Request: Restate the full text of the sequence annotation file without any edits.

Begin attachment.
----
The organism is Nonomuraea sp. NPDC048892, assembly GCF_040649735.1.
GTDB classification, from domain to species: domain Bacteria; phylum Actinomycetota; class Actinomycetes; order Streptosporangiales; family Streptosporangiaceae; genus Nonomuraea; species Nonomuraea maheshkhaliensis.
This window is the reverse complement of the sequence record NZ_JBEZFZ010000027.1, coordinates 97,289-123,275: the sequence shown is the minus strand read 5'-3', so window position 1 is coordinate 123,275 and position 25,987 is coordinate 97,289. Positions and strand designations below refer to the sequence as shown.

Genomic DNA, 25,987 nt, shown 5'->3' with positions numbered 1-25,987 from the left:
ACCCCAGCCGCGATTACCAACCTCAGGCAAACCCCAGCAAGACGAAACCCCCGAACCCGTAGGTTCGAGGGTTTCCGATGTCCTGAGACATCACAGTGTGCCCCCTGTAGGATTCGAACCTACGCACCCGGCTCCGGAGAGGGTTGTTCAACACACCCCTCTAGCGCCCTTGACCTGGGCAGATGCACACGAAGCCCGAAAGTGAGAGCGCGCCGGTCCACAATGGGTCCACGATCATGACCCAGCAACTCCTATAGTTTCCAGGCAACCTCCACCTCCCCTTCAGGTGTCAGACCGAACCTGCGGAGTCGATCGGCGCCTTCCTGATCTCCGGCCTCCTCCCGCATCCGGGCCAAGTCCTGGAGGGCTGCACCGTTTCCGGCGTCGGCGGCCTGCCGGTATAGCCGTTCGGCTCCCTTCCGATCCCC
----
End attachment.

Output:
The organism is Nonomuraea sp. NPDC048892, assembly GCF_040649735.1.
GTDB classification, from domain to species: domain Bacteria; phylum Actinomycetota; class Actinomycetes; order Streptosporangiales; family Streptosporangiaceae; genus Nonomuraea; species Nonomuraea maheshkhaliensis.
This window is the reverse complement of the sequence record NZ_JBEZFZ010000027.1, coordinates 97,289-123,275: the sequence shown is the minus strand read 5'-3', so window position 1 is coordinate 123,275 and position 25,987 is coordinate 97,289. Positions and strand designations below refer to the sequence as shown.

Genomic DNA, 25,987 nt, shown 5'->3' with positions numbered 1-25,987 from the left:
ACCCCAGCCGCGATTACCAACCTCAGGCAAACCCCAGCAAGACGAAACCCCCGAACCCGTAGGTTCGAGGGTTTCCGATGTCCTGAGACATCACAGTGTGCCCCCTGTAGGATTCGAACCTACGCACCCGGCTCCGGAGAGGGTTGTTCAACACACCCCTCTAGCGCCCTTGACCTGGGCAGATGCACACGAAGCCCGAAAGTGAGAGCGCGCCGGTCCACAATGGGTCCACGATCATGACCCAGCAACTCCTATAGTTTCCAGGCAACCTCCACCTCCCCTTCAGGTGTCAGACCGAACCTGCGGAGTCGATCGGCGCCTTCCTGATCTCCGGCCTCCTCCCGCATCCGGGCCAAGTCCTGGAGGGCTGCACCGTTTCCGGCGTCGGCGGCCTGCCGGTATAGCCGTTCGGCTCCCTTCCGATCCCC